"The war is the issue, but it's the president's issue, not ours," Boren said.

Last night, six prominent liberal Democrats issued a statement that said: "We have had a constructive dialogue with members of our party's leadership regarding the upcoming supplemental debate. However, at this time, we have not reached any final agreement."

Woolsey is leading a brewing revolt among dozens of Democrats who say they will vote only for a war spending bill that unambiguously ends the war. House leaders, cognizant of conservative concerns, had moved to temper another element of the proposal they worked out -- troop-deployment restrictions, pushed by Murtha, that Bush could waive if it is in "the national interest." But in so doing, they stoked a revolt on the left, with the leaders of that revolt being Pelosi loyalists, who say on this issue they cannot be swayed by the speaker's personal appeals.

In the face of such intransigence, Democratic leaders hope to quell the revolt by granting liberals a vote on an amendment to end the war immediately. Hoyer said the leaders hope liberals will then support final passage of the spending bill, even if their amendment is defeated.

But there are no guarantees. Rep. Maxine Waters (D-Calif.), a co-chairwoman of the Out of Iraq Caucus, said no deal has been struck, although negotiations continue. Murtha and other Pelosi loyalists worked Waters especially hard because if she is swayed, other liberals will follow.

Pelosi's allies say that at the end of the day, she will bring her caucus into line. There is simply too much at stake, said Rep. Mike Thompson (D-Calif.), a Blue Dog close to the speaker. "Don't underestimate Nancy Pelosi," he said.

Now.... that last line is one I love.

I believe, if memory serves me right, that was exactly what was said about Pelosi when she was trying to force her caucus to vote Murtha in instead of Steny Hoyer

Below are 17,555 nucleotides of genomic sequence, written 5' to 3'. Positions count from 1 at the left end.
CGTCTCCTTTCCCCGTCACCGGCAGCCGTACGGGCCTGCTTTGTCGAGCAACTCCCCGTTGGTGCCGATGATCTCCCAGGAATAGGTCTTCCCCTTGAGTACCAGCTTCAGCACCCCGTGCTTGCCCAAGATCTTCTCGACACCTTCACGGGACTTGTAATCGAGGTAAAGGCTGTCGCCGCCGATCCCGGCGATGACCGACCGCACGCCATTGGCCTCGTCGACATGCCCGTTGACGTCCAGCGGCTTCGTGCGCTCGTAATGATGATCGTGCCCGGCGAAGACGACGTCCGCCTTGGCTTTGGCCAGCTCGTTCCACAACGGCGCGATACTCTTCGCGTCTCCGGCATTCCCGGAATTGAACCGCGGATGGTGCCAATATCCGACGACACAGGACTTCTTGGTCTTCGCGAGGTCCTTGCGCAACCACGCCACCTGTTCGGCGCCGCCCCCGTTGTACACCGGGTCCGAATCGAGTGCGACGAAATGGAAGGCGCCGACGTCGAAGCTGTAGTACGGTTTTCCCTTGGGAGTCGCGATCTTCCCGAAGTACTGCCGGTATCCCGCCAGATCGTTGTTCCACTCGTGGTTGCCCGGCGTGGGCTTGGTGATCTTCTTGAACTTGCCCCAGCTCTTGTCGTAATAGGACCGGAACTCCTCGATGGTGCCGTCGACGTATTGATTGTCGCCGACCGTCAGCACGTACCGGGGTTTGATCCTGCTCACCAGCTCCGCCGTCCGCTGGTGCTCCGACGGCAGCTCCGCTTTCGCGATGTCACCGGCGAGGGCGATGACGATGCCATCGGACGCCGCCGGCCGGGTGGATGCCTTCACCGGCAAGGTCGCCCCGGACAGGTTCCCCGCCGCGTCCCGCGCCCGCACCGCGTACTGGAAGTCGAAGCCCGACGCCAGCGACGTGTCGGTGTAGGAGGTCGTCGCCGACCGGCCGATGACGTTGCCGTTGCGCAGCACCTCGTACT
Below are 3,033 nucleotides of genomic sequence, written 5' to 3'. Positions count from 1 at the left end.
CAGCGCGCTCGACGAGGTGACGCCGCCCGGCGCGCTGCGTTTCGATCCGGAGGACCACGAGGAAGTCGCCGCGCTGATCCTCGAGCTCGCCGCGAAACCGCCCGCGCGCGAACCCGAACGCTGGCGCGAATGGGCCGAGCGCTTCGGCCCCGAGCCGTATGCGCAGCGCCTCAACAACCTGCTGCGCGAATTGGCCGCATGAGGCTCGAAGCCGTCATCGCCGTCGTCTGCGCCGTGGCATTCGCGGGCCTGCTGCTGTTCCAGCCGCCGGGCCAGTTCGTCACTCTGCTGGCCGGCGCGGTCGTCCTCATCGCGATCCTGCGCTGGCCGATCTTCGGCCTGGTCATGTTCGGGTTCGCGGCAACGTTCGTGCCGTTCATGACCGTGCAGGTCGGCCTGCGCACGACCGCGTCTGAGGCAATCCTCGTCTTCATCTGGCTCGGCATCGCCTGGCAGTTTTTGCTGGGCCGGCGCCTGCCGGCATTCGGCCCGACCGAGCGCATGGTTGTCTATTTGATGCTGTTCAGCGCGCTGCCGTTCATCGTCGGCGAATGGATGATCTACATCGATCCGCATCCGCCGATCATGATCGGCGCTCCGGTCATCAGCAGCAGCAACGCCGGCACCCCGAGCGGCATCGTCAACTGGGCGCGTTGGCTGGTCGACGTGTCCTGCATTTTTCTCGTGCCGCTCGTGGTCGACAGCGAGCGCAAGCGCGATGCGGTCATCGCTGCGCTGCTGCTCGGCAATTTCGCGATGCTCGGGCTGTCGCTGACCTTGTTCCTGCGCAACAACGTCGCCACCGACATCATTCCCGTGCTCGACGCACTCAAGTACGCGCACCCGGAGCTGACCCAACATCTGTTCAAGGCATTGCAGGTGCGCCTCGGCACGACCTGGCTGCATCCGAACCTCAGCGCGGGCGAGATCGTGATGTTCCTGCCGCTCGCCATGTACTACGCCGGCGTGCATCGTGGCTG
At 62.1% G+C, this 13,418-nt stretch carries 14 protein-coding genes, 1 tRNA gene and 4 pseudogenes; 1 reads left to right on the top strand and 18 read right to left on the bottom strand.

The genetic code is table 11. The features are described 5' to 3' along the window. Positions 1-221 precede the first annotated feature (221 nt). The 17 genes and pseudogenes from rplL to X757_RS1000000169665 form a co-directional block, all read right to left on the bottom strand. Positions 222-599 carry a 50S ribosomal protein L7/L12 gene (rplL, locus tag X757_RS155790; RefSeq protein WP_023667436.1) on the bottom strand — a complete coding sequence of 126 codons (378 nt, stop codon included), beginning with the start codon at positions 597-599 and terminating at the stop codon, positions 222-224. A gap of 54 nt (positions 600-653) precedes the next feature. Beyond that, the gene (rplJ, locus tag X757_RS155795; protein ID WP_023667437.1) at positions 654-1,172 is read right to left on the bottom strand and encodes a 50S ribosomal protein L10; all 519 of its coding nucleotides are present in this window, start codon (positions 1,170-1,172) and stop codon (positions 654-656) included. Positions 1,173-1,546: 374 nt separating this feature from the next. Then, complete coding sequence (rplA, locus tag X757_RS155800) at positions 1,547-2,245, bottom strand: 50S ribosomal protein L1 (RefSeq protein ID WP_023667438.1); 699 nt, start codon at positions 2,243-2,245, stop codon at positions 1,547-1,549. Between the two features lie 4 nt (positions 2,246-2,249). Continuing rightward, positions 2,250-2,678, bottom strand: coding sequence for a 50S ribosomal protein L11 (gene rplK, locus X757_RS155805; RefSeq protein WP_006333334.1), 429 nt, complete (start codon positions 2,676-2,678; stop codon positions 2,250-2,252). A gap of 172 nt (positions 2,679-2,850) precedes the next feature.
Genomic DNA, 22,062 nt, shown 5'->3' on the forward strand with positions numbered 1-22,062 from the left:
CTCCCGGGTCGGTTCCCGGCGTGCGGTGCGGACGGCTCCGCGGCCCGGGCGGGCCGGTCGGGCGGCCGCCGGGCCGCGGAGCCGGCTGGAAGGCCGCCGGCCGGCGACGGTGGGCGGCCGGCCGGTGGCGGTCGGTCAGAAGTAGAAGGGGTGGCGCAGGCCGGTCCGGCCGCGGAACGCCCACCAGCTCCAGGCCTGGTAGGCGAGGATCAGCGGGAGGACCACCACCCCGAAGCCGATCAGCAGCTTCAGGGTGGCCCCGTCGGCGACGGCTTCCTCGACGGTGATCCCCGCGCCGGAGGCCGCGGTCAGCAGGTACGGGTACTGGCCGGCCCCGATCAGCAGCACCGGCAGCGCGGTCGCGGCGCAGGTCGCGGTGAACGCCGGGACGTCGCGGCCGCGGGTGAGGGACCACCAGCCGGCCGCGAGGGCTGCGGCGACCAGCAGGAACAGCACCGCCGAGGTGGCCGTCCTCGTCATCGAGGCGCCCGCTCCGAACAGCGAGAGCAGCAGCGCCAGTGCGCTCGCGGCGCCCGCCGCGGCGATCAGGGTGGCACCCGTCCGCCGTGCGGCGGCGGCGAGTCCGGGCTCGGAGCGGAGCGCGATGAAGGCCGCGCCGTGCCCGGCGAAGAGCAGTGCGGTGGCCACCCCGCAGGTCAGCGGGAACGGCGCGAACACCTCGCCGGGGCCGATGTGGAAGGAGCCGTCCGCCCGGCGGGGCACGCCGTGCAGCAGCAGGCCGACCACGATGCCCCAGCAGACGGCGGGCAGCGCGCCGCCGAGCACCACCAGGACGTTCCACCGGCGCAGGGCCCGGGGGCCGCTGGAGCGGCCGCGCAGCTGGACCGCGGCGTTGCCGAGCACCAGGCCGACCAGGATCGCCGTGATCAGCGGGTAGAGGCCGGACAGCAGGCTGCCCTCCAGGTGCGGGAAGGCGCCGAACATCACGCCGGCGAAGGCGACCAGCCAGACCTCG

The 149 to 86 vote for Hoyer over Rep. John P. Murtha (Pa.) was viewed by many in the party as a repudiation of Pelosi's strong-arm tactics and a recognition of Hoyer's tireless work to elect a Democratic majority for the first time in 12 years. If the Hoyer camp's head count was correct going into yesterday's secret balloting, Pelosi and her allies may not have swayed a single vote for Murtha, a close associate.


Pelosi had made it clear for months that she favored Murtha over Hoyer. But on Sunday, she shocked even her staff by directly intervening in the contest by issuing a letter throwing her support to Murtha, a former Marine and the ranking Democrat on the House Appropriations subcommittee on defense.

Pelosi's aggressive, last-minute campaign for Murtha in the face of overwhelming support for Hoyer left many Democrats worried that she has become too reliant on a tight inner circle, too reluctant to listen to the broader Democratic caucus and mistakenly convinced that she can dictate the direction the caucus must take.

"Basically, she got spanked," said a House Democrat close to both Pelosi and Hoyer, who spoke on the condition of anonymity for fear of repercussions. "She got taken to the woodshed. If she doesn't get it, this is going to be a big problem over the long run."

All in all, instead of simply cutting off funding for Iraq and taking responsibility for the ramifications of their actions, the yellow democrats are trying to play fast and loose with their options and the blue dog democrats are having none of it.... they understand that it will be seen for exactly what it is.

A game being played by Pelosi and company with our soldiers lives and the troops funding.

With all of this trouble within her own party, this may just be a worse "spanking" than her Murtha/Hoyer fiasco, because once again, it is her own party spanking her, not the Republicans.

My question here would be: If Pelosi and company are SO sure that Iraq is completely unwinnable despite all the recent progress and successes that are finally being shown by the MSM, then why not back off and give the President the rope to hang himself and the Republicans, instead of doing everything in their power to force defeat and make it unwinnable, thereby putting a huge target on their own asses as the party that gave up and handed victory to our enemies?

Maybe it is not defeat they are so scared of....perhaps Pelosi is more scared of us succeeding in Iraq and feels she has to do something to stop us from acheiving victory.

If the latter is indeed the case, it is a good thing the blue dog democrats have more brains than the yellow ones, because the blue may just be forced to save their own party from Pelosi and company.

[UPDATE] The proposal can be found here. I will update further after I have read it and will link to the post I do about it here also.

Link here to followup post with the new roadmap for the terrorist plan and Bohner's response to it.

Tracked back by:
Word to al-Qaeda from Dem Congress: Hang in there, victory in Iraq months away from Thinkin'bout Stuff...